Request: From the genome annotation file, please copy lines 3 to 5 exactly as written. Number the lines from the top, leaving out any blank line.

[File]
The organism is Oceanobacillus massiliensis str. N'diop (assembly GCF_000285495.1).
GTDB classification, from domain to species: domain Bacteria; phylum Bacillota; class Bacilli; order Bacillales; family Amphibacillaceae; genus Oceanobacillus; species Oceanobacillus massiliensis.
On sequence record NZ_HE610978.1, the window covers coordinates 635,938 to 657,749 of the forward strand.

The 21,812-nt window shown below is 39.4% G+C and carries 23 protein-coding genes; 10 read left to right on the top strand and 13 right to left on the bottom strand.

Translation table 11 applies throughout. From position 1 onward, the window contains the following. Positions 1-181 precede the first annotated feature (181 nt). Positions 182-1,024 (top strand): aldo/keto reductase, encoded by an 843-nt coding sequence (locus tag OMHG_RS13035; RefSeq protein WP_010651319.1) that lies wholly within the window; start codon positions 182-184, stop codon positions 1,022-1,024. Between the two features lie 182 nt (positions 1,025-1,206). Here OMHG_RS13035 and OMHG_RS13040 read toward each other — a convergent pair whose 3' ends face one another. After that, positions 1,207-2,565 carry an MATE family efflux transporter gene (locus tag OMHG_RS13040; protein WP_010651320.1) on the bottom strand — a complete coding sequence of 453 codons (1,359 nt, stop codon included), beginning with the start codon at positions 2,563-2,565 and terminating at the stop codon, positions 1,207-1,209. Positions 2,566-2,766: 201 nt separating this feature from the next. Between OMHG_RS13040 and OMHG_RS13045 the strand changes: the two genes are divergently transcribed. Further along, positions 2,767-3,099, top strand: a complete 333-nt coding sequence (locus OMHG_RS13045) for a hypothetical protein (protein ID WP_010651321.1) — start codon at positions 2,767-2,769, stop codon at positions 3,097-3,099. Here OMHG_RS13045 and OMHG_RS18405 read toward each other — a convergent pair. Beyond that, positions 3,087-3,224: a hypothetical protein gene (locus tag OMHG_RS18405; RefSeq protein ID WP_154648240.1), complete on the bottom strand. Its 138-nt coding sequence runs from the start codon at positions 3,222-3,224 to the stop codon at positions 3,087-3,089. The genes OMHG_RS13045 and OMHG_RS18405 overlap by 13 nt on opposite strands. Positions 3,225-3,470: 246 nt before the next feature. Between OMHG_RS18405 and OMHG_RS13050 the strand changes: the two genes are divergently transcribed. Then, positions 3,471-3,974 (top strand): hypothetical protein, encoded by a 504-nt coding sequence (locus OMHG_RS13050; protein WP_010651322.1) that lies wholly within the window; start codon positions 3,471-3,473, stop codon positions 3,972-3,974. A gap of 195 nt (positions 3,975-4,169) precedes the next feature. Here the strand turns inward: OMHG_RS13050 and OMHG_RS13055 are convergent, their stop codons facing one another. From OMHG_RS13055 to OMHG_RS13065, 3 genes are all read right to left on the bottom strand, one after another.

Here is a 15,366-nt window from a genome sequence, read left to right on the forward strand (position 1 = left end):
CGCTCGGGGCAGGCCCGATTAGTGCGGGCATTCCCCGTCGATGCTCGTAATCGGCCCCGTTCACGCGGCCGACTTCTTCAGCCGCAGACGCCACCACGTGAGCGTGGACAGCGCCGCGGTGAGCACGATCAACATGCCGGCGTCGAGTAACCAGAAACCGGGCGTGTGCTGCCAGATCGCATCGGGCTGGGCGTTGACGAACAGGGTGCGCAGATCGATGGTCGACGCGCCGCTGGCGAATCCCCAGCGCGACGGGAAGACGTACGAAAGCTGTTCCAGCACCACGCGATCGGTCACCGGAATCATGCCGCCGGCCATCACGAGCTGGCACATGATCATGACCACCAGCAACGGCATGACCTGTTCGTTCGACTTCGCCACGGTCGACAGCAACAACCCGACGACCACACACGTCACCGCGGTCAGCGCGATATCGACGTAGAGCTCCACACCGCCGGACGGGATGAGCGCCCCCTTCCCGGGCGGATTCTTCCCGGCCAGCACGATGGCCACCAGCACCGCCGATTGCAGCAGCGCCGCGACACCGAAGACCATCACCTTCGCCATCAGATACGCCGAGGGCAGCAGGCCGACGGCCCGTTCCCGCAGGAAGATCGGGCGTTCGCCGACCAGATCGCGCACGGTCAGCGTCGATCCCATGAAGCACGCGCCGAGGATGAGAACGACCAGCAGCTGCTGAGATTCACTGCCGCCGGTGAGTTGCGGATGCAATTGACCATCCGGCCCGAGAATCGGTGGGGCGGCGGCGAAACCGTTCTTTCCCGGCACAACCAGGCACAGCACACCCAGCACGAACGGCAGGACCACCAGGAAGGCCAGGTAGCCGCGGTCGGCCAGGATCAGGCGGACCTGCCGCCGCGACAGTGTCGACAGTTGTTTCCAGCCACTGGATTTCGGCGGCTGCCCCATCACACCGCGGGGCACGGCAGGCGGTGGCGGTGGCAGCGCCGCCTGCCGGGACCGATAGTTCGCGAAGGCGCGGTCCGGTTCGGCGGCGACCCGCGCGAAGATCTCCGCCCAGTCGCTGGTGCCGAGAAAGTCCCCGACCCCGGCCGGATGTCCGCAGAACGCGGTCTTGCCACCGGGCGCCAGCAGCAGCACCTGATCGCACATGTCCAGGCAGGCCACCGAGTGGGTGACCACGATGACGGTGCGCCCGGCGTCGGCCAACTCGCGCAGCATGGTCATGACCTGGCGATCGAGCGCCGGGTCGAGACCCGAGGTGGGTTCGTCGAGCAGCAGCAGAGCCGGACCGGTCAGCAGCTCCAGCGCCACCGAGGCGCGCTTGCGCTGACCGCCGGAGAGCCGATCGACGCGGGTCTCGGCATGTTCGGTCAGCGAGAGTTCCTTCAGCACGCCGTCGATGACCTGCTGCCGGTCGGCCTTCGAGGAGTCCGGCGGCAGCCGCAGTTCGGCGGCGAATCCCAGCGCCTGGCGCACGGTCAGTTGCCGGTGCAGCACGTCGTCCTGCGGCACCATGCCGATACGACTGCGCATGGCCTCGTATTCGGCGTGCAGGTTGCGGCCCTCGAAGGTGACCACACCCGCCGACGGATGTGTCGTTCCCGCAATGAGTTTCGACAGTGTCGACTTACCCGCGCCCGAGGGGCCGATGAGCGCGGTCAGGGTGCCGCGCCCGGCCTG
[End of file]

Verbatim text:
On sequence record NZ_HE610978.1, the window covers coordinates 635,938 to 657,749 of the forward strand.

The 21,812-nt window shown below is 39.4% G+C and carries 23 protein-coding genes; 10 read left to right on the top strand and 13 right to left on the bottom strand.

Translation table 11 applies throughout. From position 1 onward, the window contains the following. Positions 1-181 precede the first annotated feature (181 nt). Positions 182-1,024 (top strand): aldo/keto reductase, encoded by an 843-nt coding sequence (locus tag OMHG_RS13035; RefSeq protein WP_010651319.1) that lies wholly within the window; start codon positions 182-184, stop codon positions 1,022-1,024. Between the two features lie 182 nt (positions 1,025-1,206). Here OMHG_RS13035 and OMHG_RS13040 read toward each other — a convergent pair whose 3' ends face one another. After that, positions 1,207-2,565 carry an MATE family efflux transporter gene (locus tag OMHG_RS13040; protein WP_010651320.1) on the bottom strand — a complete coding sequence of 453 codons (1,359 nt, stop codon included), beginning with the start codon at positions 2,563-2,565 and terminating at the stop codon, positions 1,207-1,209. Positions 2,566-2,766: 201 nt separating this feature from the next. Between OMHG_RS13040 and OMHG_RS13045 the strand changes: the two genes are divergently transcribed. Further along, positions 2,767-3,099, top strand: a complete 333-nt coding sequence (locus OMHG_RS13045) for a hypothetical protein (protein ID WP_010651321.1) — start codon at positions 2,767-2,769, stop codon at positions 3,097-3,099. Here OMHG_RS13045 and OMHG_RS18405 read toward each other — a convergent pair. Beyond that, positions 3,087-3,224: a hypothetical protein gene (locus tag OMHG_RS18405; RefSeq protein ID WP_154648240.1), complete on the bottom strand. Its 138-nt coding sequence runs from the start codon at positions 3,222-3,224 to the stop codon at positions 3,087-3,089. The genes OMHG_RS13045 and OMHG_RS18405 overlap by 13 nt on opposite strands. Positions 3,225-3,470: 246 nt before the next feature. Between OMHG_RS18405 and OMHG_RS13050 the strand changes: the two genes are divergently transcribed. Then, positions 3,471-3,974 (top strand): hypothetical protein, encoded by a 504-nt coding sequence (locus OMHG_RS13050; protein WP_010651322.1) that lies wholly within the window; start codon positions 3,471-3,473, stop codon positions 3,972-3,974. A gap of 195 nt (positions 3,975-4,169) precedes the next feature. Here the strand turns inward: OMHG_RS13050 and OMHG_RS13055 are convergent, their stop codons facing one another. From OMHG_RS13055 to OMHG_RS13065, 3 genes are all read right to left on the bottom strand, one after another.